Wednesday, July 7, 2021

A Wonder Drug

Consider this a public service announcement. I have made similar announcements in the past, but I believe it valuable to offer an occasional reminder.

At a time when the country is absorbing itself in debates about vaccines and medication, we ought to take a deep breath and remember that if anything is truly a wonder drug, it is-- exercise. Obviously, exercise cannot replace vaccines and medication, but recent studies have shown that patients who are undergoing, say, chemotherapy, find that exercise improves the effectiveness of treatment.

Anyway, here’s one for exercise, from The Daily Mail:

Capable of boosting heart, lung and bone health, warding off depression and keeping cancer at bay, it’s no exaggeration to call exercise a wonder drug.

And now researchers are discovering another upside: it can improve the effectiveness of drugs, such as those used in chemotherapy. 

It can also counteract the side-effects of some treatments, with one recent study showing that 30 minutes of moderate-intensity cycling three times a week can dramatically improve the heart health of dialysis patients.

Cardiovascular disease is the leading cause of death in patients with end-stage kidney disease. This is as a result of dialysis; while it helps to remove excess fluid and toxins (which build up as the kidneys fail), over time it can weaken the heart as the fluctuating fluid levels put it under stress.

In a trial run by Leicester University involving 130 dialysis patients, half cycled on an exercise bike at moderate intensity for at least 30 minutes three times a week while undergoing treatment. The other half received standard care, with no exercise. After six months, scans revealed there was nearly 10 per cent less inflammation in the hearts of the cycling group, the journal Kidney International reported earlier this year.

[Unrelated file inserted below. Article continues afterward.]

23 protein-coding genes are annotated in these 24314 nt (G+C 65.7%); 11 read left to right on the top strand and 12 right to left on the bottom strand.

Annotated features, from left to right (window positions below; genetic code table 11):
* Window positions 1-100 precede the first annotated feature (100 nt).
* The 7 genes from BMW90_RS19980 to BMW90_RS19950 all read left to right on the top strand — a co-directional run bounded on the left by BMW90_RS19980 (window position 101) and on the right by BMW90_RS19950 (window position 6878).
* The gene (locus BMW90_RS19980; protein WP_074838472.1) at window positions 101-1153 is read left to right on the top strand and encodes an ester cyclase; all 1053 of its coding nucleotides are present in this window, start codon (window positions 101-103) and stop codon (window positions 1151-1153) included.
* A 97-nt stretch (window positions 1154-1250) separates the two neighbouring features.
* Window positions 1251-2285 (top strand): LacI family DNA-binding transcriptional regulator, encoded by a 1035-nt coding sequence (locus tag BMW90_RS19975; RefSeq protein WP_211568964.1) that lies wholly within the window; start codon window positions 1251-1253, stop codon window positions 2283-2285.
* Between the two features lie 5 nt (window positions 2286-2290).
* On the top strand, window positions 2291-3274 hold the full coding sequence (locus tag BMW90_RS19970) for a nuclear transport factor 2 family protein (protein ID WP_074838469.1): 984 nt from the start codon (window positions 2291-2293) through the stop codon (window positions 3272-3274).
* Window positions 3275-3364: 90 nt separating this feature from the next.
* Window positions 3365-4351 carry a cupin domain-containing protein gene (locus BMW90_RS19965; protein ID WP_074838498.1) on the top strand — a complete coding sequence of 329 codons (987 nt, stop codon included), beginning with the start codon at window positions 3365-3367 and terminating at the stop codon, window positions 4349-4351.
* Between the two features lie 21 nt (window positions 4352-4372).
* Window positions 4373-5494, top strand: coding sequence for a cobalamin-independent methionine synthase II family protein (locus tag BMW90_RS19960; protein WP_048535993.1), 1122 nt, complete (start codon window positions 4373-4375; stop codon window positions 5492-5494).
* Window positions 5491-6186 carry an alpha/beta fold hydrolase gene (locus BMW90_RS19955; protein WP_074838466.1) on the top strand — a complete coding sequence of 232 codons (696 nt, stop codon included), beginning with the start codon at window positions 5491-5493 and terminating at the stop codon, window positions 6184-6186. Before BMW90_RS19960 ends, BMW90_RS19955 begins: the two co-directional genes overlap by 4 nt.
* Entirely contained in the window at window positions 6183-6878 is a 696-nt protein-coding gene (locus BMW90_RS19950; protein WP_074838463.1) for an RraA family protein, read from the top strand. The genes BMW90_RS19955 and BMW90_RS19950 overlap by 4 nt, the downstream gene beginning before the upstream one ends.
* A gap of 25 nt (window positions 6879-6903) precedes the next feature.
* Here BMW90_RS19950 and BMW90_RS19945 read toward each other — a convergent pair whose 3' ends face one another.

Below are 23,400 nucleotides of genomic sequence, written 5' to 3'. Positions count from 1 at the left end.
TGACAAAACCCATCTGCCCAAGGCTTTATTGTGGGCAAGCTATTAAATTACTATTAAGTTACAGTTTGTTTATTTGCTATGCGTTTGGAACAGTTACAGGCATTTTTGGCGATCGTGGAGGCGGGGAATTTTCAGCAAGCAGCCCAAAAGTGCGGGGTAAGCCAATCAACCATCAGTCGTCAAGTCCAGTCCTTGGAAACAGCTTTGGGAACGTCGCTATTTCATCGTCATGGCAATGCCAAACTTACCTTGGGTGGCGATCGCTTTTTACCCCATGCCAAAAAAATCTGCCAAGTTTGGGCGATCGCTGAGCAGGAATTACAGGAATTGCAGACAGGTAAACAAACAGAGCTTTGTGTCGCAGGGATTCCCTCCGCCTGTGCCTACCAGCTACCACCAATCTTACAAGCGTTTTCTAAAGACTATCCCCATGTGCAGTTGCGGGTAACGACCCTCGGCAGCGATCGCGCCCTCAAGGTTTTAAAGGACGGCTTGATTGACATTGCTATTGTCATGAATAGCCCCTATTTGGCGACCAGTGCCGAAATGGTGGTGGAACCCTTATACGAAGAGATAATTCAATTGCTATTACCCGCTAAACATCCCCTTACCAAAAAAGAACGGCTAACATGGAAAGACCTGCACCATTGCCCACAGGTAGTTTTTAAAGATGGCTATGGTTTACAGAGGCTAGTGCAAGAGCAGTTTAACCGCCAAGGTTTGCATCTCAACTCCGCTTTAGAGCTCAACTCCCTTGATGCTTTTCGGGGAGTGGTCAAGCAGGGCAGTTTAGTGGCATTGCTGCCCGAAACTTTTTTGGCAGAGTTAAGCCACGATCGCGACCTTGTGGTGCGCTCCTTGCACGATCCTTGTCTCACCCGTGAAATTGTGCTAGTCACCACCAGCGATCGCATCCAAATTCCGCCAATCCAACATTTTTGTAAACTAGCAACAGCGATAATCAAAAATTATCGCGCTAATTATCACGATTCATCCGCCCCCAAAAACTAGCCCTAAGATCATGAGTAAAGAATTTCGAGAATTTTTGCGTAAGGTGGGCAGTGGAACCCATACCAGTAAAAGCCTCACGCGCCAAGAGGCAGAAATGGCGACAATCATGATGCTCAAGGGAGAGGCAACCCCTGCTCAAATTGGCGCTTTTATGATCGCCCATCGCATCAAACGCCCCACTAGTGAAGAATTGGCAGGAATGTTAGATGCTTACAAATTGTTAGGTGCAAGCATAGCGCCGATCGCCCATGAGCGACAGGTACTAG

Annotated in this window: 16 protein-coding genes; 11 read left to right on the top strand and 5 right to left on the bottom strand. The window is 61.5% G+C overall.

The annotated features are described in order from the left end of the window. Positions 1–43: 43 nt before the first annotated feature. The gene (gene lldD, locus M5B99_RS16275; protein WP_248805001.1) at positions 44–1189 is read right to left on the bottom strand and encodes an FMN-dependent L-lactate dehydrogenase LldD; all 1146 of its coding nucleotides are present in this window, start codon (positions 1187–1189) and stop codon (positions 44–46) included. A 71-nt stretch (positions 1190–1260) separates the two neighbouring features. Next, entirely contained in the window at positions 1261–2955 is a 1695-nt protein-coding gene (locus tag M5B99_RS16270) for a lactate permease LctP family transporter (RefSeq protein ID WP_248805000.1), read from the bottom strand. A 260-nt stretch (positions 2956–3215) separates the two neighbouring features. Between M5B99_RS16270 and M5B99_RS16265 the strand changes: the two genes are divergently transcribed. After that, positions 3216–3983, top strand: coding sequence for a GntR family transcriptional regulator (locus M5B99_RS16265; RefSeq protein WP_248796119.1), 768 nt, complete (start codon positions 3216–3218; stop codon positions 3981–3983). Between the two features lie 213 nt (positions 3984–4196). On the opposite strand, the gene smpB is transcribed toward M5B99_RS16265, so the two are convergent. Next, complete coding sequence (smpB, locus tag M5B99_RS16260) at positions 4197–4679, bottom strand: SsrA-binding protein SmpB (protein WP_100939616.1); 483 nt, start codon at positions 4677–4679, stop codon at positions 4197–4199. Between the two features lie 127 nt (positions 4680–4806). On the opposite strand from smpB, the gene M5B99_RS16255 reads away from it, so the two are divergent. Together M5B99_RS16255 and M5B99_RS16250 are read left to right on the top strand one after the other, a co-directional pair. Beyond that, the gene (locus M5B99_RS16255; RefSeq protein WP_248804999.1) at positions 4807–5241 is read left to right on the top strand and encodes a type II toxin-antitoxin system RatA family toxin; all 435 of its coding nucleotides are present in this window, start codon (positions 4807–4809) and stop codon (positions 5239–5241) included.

‘Doctors often treat things with a pill, but in order to improve treatment long term, we also want to focus on more innovative ways of tackling the unique risk factors kidney patients face, particularly heart disease,’ says James Burton, a professor of renal medicine at Leicester University, who led the study.

‘Once scarring occurs, it’s irreversible,’ he adds. ‘But what the study showed is exercise could prevent inflamed heart tissue from progressing to scar tissue which would then be associated with bad outcomes including heart failure.’

If that does not suffice, consider this. If you start exercising when you are young you will not end up, when you are old, sounding like Joe Biden.

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